The Gold Report: Mike, we often hear that the current generation doesn't realize how good they have it compared to when you had to walk uphill both ways through snow to make a trade. Is it easier to invest today with all the resources online and pundits around every corner or is it harder to cut through the noise and find the best opportunities?
Michael Berry: While the Internet makes it easier to do research and make a trade, that doesn't mean it is easier to make a good trade, or better still, a smart long-term investment. I think it's challenging today. It's easy to trade, but much more difficult to create real wealth. A P/E multiple used to have real meaning. Today, the pace of the market is so fast, there are so many flash traders, so many games being played and so many nickels being minted, that it is difficult to figure out what is real. There are debt and equity bubbles out there that have been being created for the past two decades. They can be difficult to take advantage of because investors have to go against the prevailing thinking.
"Quaterra Resources Inc.'s Yerington property could become a major world-class copper resource."
Hedge funds can't make it today; only the private equity players seem to be successful and they have tremendous advantages. Almost all central bankers are in the investment game now. The Federal Reserve owns 25% of the Treasury bond market. What do they plan to do with their investment? There is US$9 trillion sloshing around the world today and a global exchange rate devaluation. These issues make central bankers powerful new players and make the market more challenging for individual investors.
TGR: Chris, did the boomers and the flash traders wreck it for the rest of us? Continue reading "What The Boomers Got Wrong And Right About Natural Resource Investing"
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By: David Sterman of Street Authority
Even as investors were re-embracing stocks in 2010 and 2011, they scored really big gains with one of the hottest commodities in the world: Silver.
The precious metal soared in price from under $20 in August 2010 to nearly $50 an ounce by the next spring. In the hindsight, the silver spike was a classic bubble, fueled by inflation concerns that simply never materialized.
Though few people could have guessed that silver would be capable of a 150% nine-month gain, few also would have predicted that the eventual slump in silver would be so extended. Silver prices fell back below $30 an ounce by the start of 2013, and they've been in freefall ever since. A snapback to 2011 peaks is out of the cards.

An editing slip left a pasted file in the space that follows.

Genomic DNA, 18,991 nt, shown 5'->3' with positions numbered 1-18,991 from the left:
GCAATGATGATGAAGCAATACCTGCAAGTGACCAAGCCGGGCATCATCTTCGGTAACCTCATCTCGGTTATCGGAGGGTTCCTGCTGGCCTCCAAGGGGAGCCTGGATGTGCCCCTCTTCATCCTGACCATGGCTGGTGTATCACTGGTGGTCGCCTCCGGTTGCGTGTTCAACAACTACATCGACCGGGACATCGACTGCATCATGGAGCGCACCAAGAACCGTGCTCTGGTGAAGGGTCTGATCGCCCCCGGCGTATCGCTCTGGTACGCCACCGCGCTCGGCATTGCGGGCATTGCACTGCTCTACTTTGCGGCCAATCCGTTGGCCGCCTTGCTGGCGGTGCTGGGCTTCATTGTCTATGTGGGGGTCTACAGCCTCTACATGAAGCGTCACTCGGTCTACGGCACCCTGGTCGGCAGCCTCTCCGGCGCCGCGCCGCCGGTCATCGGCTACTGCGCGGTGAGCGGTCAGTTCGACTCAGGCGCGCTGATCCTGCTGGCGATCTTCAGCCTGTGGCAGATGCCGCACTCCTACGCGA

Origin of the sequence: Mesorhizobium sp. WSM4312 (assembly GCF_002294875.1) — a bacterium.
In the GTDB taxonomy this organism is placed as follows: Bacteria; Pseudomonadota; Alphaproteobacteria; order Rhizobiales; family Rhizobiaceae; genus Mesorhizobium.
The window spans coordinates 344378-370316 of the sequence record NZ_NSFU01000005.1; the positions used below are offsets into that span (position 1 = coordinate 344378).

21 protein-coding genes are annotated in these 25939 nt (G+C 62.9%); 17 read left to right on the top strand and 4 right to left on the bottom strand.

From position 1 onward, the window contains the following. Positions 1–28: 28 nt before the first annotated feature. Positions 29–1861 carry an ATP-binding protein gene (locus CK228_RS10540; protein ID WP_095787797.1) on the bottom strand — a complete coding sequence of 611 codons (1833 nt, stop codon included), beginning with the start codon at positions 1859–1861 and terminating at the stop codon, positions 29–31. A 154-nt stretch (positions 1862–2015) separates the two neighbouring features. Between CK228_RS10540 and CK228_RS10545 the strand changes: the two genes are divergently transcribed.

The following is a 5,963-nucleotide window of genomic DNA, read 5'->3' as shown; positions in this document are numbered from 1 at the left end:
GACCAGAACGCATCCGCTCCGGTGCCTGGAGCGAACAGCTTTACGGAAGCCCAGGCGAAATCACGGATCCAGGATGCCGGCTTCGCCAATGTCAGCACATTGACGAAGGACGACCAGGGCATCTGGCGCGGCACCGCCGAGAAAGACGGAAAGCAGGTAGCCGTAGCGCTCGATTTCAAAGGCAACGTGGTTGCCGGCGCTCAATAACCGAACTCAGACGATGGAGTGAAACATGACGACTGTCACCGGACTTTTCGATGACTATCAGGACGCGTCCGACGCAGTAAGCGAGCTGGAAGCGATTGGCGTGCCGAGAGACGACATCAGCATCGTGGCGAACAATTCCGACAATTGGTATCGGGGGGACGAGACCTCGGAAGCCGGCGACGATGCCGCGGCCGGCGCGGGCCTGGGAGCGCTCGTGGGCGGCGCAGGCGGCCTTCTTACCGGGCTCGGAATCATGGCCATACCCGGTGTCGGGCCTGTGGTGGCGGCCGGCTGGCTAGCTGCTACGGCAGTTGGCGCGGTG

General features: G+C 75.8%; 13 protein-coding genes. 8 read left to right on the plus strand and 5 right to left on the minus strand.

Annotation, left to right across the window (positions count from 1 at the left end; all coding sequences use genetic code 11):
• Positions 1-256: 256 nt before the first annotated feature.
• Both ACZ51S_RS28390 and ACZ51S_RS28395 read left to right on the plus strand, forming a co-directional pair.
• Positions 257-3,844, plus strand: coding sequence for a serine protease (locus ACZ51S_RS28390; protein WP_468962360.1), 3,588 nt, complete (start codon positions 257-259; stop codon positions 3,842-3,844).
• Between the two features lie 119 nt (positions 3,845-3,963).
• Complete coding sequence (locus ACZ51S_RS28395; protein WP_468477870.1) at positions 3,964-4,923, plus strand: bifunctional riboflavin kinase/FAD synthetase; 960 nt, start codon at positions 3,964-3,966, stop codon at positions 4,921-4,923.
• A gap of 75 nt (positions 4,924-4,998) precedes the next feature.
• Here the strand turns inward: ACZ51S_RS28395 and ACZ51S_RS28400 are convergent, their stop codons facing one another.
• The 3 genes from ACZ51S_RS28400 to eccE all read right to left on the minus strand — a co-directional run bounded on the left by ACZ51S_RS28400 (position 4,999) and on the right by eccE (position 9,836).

You can get a sense of just how painful the silver slump has been by glancing at the performance of key exchange-traded funds (ETFs). The leveraged (2-times and 3-times) funds have been among the market's worst performers.
And when it comes to the silver producers themselves, it appears as if sentiment has utterly collapsed. In recent weeks, industry share prices have slumped another 20%-to-30%. In contrast, the pullback in gold prices and shares of gold miners has not been nearly as severe. Continue reading "Why There's Upside To Silver's Four-Year Lows"
Article source: http://www.streetauthority.com/node/30483117
The Gold Report: The World Gold Council, which gets its numbers from Thomson Reuters GFMS, reports that total gold demand in Q2/14 fell by 15% versus the same period in 2013. Furthermore, physical bar and official coin demand were basically cut in half while jewelry demand fell by 217 tons or 30%. What do you make of all of that?
Christos Doulis: Clearly, there has been less enthusiasm for owning gold in recent years. A lot of that has to do with the concept of gold as a safe haven. Six years ago, when the financial crisis was in full swing, gold was $800900/ounce ($800900/oz), but on its way to $1,900/oz in September 2011. The fears associated with that period have largely receded and we're seeing a decrease in both gold investment and jewelry demand, which is often a form of savings in non-Western nations. We're seeing a reaction in demand because the fear component that drives interest in the gold space is down significantly.